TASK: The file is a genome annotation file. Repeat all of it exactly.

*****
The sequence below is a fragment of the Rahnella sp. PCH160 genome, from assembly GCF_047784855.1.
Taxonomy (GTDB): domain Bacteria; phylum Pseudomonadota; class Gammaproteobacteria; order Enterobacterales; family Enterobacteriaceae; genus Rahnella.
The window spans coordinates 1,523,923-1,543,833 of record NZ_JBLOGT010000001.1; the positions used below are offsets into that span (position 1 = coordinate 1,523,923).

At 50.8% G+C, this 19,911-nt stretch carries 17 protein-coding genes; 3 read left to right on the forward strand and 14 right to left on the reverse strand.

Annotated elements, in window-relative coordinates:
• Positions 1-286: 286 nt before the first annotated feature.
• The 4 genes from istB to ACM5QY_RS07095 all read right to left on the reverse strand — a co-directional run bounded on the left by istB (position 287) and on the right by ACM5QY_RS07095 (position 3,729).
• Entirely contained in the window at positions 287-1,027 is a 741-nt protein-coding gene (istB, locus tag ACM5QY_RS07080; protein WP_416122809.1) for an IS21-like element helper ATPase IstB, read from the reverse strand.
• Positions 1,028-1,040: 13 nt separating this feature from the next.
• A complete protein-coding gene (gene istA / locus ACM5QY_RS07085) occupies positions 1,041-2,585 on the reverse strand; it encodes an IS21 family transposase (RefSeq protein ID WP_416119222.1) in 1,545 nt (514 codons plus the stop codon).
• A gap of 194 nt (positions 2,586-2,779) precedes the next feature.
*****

The sequence below is a fragment of the Rahnella sp. PCH160 genome, from assembly GCF_047784855.1.
Taxonomy (GTDB): domain Bacteria; phylum Pseudomonadota; class Gammaproteobacteria; order Enterobacterales; family Enterobacteriaceae; genus Rahnella.
The window spans coordinates 1,523,923-1,543,833 of record NZ_JBLOGT010000001.1; the positions used below are offsets into that span (position 1 = coordinate 1,523,923).

At 50.8% G+C, this 19,911-nt stretch carries 17 protein-coding genes; 3 read left to right on the forward strand and 14 right to left on the reverse strand.

Annotated elements, in window-relative coordinates:
• Positions 1-286: 286 nt before the first annotated feature.
• The 4 genes from istB to ACM5QY_RS07095 all read right to left on the reverse strand — a co-directional run bounded on the left by istB (position 287) and on the right by ACM5QY_RS07095 (position 3,729).
• Entirely contained in the window at positions 287-1,027 is a 741-nt protein-coding gene (istB, locus tag ACM5QY_RS07080; protein WP_416122809.1) for an IS21-like element helper ATPase IstB, read from the reverse strand.
• Positions 1,028-1,040: 13 nt separating this feature from the next.
• A complete protein-coding gene (gene istA / locus ACM5QY_RS07085) occupies positions 1,041-2,585 on the reverse strand; it encodes an IS21 family transposase (RefSeq protein ID WP_416119222.1) in 1,545 nt (514 codons plus the stop codon).
• A gap of 194 nt (positions 2,586-2,779) precedes the next feature.